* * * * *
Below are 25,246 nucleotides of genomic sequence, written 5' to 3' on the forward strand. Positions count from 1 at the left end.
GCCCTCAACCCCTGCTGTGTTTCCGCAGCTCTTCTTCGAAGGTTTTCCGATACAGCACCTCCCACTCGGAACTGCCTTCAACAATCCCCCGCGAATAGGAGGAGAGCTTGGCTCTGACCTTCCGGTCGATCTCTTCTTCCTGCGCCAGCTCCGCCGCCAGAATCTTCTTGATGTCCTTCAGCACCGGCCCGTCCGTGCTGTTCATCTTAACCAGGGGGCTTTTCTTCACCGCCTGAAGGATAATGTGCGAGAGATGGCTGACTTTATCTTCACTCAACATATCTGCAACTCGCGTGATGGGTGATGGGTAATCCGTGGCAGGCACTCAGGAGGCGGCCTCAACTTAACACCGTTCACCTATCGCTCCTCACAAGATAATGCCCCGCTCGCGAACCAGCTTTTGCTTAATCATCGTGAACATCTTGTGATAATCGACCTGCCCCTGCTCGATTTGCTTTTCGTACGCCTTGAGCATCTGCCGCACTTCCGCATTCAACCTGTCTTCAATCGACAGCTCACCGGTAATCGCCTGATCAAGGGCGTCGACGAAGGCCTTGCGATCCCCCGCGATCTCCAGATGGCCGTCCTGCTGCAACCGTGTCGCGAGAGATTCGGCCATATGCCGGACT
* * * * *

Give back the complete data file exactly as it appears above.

Below are 25,246 nucleotides of genomic sequence, written 5' to 3' on the forward strand. Positions count from 1 at the left end.
GCCCTCAACCCCTGCTGTGTTTCCGCAGCTCTTCTTCGAAGGTTTTCCGATACAGCACCTCCCACTCGGAACTGCCTTCAACAATCCCCCGCGAATAGGAGGAGAGCTTGGCTCTGACCTTCCGGTCGATCTCTTCTTCCTGCGCCAGCTCCGCCGCCAGAATCTTCTTGATGTCCTTCAGCACCGGCCCGTCCGTGCTGTTCATCTTAACCAGGGGGCTTTTCTTCACCGCCTGAAGGATAATGTGCGAGAGATGGCTGACTTTATCTTCACTCAACATATCTGCAACTCGCGTGATGGGTGATGGGTAATCCGTGGCAGGCACTCAGGAGGCGGCCTCAACTTAACACCGTTCACCTATCGCTCCTCACAAGATAATGCCCCGCTCGCGAACCAGCTTTTGCTTAATCATCGTGAACATCTTGTGATAATCGACCTGCCCCTGCTCGATTTGCTTTTCGTACGCCTTGAGCATCTGCCGCACTTCCGCATTCAACCTGTCTTCAATCGACAGCTCACCGGTAATCGCCTGATCAAGGGCGTCGACGAAGGCCTTGCGATCCCCCGCGATCTCCAGATGGCCGTCCTGCTGCAACCGTGTCGCGAGAGATTCGGCCATATGCCGGACT